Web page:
House of Cards falls over

Being a political junkie, House of Cards was my all time favourite drama series. And what drama. The evil emanating from the Underwoods, both full of political ambition, both prepared to stop at nothing to get to their goals, was delicious. Based on the British series, but much darker and more dastardly, the series featured murders of people who knew too much, drugs, lying and obfuscation, and political manoeuvring of the highest order. With an excellent central character, played by Kevin Spacey, and his wife and political offsider played brilliantly by Robin Wright, it appeared that the wranglings and the out and out evil could last for years to come.

Alas. Kevin Spacey’s career became victim to some indiscretion from decades ago, and as so often happens, there was a trial by media and his career was finished… and so was the show.

The show’s producers should have left it where it was, an excellent series, even without a grand finale. But the dollar signs beckoned and, in the #metoo era, decided that it could all be done with a woman as the main character.

They were wrong.

The series starts after Frank Underwood gets an off-screen death, leaving a serious vacuum. While it still had Robin Wright to make it work, how does it tell the story of what happened to Frank, without bringing Spacey back for a few more scenes, which they were never going to do?

So House of Cards did the only thing it could do – it created a “whodunnit?” Who killed Frank? Yes, and although Claire tries to stand out on her own, the show is still all about him. But without actually seeing Frank, even in flashbacks,? the results are strange indeed.

The series, regardless of Spacey’s disappearance, was always heading this way regardless,?with Claire poised to overtake Frank at the end of season 5, so none of it feels forced exactly. It just all feels a bit like a Greek drama, where all the important things happen offstage, with many things inadequately explained.

There are lots of feminist themes running through the season – from the very first scene when Claire realises she gets a lot more threats? than Frank ever did, as the country’s first every sitting female president, to flashbacks to? her past – one including not being supported by her mother after she attacked a boy who had? humiliated her sexually, and another explaining how Frank allowed her to be as ambitious and deadly as she wanted – to the all female cabinet she manufactures to keep herself in power. This was never what House of Cards was about. It was about the ruthlessness of politics, and an insight into what it took to get to – and stay at – the top. Feminist themes were never at the heart of the series, even though there have been strong women throughout. But they all used to fit into the plot, and now suddenly the plot fits around them.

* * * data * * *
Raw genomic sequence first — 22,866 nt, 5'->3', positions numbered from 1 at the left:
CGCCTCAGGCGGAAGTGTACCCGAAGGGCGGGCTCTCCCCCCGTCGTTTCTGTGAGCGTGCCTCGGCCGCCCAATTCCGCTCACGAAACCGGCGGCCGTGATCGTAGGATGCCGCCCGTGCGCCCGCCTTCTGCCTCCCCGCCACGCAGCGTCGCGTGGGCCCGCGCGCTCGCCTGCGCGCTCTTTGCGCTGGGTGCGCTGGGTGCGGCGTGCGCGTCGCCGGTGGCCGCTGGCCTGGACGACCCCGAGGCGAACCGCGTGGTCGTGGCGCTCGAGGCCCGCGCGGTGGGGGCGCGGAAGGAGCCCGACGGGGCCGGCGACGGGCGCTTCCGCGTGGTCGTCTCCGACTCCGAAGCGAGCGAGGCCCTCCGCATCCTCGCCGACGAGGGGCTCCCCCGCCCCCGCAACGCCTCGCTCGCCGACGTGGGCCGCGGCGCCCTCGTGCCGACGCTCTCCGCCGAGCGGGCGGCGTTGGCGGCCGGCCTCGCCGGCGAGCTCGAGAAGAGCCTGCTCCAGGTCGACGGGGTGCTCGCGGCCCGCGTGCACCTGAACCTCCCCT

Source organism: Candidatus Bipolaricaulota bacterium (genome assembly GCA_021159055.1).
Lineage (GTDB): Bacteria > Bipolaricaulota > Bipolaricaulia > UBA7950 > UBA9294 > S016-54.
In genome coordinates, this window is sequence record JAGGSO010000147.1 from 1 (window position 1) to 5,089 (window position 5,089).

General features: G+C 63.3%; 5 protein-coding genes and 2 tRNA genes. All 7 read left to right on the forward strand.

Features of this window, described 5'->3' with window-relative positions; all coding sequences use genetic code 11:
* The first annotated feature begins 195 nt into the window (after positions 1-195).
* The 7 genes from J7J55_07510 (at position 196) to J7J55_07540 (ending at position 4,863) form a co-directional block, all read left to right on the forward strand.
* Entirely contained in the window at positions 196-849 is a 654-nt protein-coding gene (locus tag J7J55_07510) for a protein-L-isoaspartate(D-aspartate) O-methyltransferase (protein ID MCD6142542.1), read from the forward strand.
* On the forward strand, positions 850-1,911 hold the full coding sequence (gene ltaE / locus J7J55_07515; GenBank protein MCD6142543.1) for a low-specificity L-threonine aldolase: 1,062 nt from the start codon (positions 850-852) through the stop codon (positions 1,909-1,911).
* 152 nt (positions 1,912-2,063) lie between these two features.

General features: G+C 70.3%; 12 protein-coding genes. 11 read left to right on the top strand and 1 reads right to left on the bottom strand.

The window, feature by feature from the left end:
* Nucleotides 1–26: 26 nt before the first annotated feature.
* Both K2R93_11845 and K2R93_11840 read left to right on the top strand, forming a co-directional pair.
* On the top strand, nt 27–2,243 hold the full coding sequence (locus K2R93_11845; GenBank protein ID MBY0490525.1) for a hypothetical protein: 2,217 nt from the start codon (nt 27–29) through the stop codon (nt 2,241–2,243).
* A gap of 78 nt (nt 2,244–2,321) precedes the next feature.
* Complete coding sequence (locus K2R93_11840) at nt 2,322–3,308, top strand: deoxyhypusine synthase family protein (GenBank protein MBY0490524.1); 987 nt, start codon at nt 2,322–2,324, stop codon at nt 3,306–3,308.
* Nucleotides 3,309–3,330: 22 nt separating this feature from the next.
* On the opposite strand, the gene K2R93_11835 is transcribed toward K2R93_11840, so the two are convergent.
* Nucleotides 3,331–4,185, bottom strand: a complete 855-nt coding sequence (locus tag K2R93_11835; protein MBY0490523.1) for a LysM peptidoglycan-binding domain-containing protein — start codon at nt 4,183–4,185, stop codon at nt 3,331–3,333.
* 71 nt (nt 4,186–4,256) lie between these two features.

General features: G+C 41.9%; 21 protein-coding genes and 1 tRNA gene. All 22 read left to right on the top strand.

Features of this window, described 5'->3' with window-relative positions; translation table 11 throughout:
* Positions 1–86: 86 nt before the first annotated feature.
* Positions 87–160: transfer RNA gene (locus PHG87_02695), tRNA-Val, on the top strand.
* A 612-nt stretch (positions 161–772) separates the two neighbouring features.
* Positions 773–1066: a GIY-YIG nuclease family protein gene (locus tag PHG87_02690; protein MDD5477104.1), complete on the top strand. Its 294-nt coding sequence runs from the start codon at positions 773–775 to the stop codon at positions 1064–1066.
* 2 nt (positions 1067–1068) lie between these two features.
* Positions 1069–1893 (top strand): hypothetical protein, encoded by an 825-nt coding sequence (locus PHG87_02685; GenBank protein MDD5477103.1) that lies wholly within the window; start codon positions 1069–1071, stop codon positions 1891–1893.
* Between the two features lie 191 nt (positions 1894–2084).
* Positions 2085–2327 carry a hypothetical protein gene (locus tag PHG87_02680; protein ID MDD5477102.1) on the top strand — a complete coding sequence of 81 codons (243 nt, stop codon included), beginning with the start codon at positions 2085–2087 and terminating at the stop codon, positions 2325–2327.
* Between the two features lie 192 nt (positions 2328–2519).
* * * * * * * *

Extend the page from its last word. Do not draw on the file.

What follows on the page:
There are some new nasty characters creeping out of the woodwork this year too, plus a few old foes, but again, it all seems a bit surreal. There is Jane back on the scene, not to mention Catherine Durant, but Doug Stamper is still the ultimate Frankophile, getting weirder by the episode. There are also the new kids on the block, the Shepherds. These are siblings of an oligarchic dynasty who have been puppeteering presidents for decades. They all hiss and spit at each other, but the ending is unsatisfactory

Everything points towards a showdown between Claire and Doug, which happens in the grand finale, as Doug tries to do everything he can to topple Claire without also damaging Frank’s legacy. It can’t be done, and it doesn’t end well for Doug.? Sadly, the ending lacks the dramatic finish the series deserves, as characters who were built up throughout the season get lost in favour of resolving Frank’s death, and a lot of loose ends, referred to all through the entire series are never tied up properly, if at all.

The first five seasons get 10/10 from me, but the final series maybe a 3. Robin Wright is an excellent actor, but even she cannot carry off a series with a poor script and a dreadful storyline. I think it also goes to show that feminist themes do not always make good drama, and in fact, they ruined this season. Clare was supposed to make it on her own in spite of being a woman, not because of it. The fact that she felt she had to resort to an all female cabinet just said to me that she couldn’t make it in a man’s world, and that is not the Clare Underwood we all know and detest.

I almost didn’t finish the series, but I sat through it, mainly to see if the murders of Zoe Barnes, Lucas Goodwin, Peter Russo and Rachel Posner would ever get resolved. Needless to say, that didn’t happen either. Presidents and high flying politicians really can get away with murder. This series proves it. But that leaves a feeling of dissatisfaction. The whole point of the ‘good triumphs evil’ world we like to think we live in is that good always wins. Here, that didn’t happen, and it just doesn’t feel right.

I’ll leave the final word to Frank’s cufflinks, given to him in Season 1.

Sayonara House of Cards. It was good… not quite right up until the very end.